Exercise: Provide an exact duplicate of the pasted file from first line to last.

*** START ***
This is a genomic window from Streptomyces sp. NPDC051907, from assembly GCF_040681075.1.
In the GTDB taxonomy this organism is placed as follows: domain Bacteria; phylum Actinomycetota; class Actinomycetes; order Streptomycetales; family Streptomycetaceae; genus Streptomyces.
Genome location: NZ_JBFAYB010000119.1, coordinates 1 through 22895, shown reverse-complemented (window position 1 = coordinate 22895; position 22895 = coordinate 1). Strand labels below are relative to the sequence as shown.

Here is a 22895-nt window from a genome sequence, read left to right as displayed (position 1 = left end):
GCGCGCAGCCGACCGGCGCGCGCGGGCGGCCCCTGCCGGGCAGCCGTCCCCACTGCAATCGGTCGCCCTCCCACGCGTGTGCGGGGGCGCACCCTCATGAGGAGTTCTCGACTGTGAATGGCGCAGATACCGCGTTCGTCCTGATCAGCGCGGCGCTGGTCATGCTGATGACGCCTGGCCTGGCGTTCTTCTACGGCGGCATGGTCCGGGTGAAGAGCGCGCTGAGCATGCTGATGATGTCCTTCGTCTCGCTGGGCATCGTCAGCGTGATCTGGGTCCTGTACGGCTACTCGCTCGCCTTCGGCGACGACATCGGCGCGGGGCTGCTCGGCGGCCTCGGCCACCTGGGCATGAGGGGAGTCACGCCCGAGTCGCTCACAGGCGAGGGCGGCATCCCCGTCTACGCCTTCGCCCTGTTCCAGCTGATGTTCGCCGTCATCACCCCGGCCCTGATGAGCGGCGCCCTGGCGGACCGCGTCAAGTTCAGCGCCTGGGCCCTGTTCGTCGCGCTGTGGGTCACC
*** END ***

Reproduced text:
This is a genomic window from Streptomyces sp. NPDC051907, from assembly GCF_040681075.1.
In the GTDB taxonomy this organism is placed as follows: domain Bacteria; phylum Actinomycetota; class Actinomycetes; order Streptomycetales; family Streptomycetaceae; genus Streptomyces.
Genome location: NZ_JBFAYB010000119.1, coordinates 1 through 22895, shown reverse-complemented (window position 1 = coordinate 22895; position 22895 = coordinate 1). Strand labels below are relative to the sequence as shown.

Here is a 22895-nt window from a genome sequence, read left to right as displayed (position 1 = left end):
GCGCGCAGCCGACCGGCGCGCGCGGGCGGCCCCTGCCGGGCAGCCGTCCCCACTGCAATCGGTCGCCCTCCCACGCGTGTGCGGGGGCGCACCCTCATGAGGAGTTCTCGACTGTGAATGGCGCAGATACCGCGTTCGTCCTGATCAGCGCGGCGCTGGTCATGCTGATGACGCCTGGCCTGGCGTTCTTCTACGGCGGCATGGTCCGGGTGAAGAGCGCGCTGAGCATGCTGATGATGTCCTTCGTCTCGCTGGGCATCGTCAGCGTGATCTGGGTCCTGTACGGCTACTCGCTCGCCTTCGGCGACGACATCGGCGCGGGGCTGCTCGGCGGCCTCGGCCACCTGGGCATGAGGGGAGTCACGCCCGAGTCGCTCACAGGCGAGGGCGGCATCCCCGTCTACGCCTTCGCCCTGTTCCAGCTGATGTTCGCCGTCATCACCCCGGCCCTGATGAGCGGCGCCCTGGCGGACCGCGTCAAGTTCAGCGCCTGGGCCCTGTTCGTCGCGCTGTGGGTCACC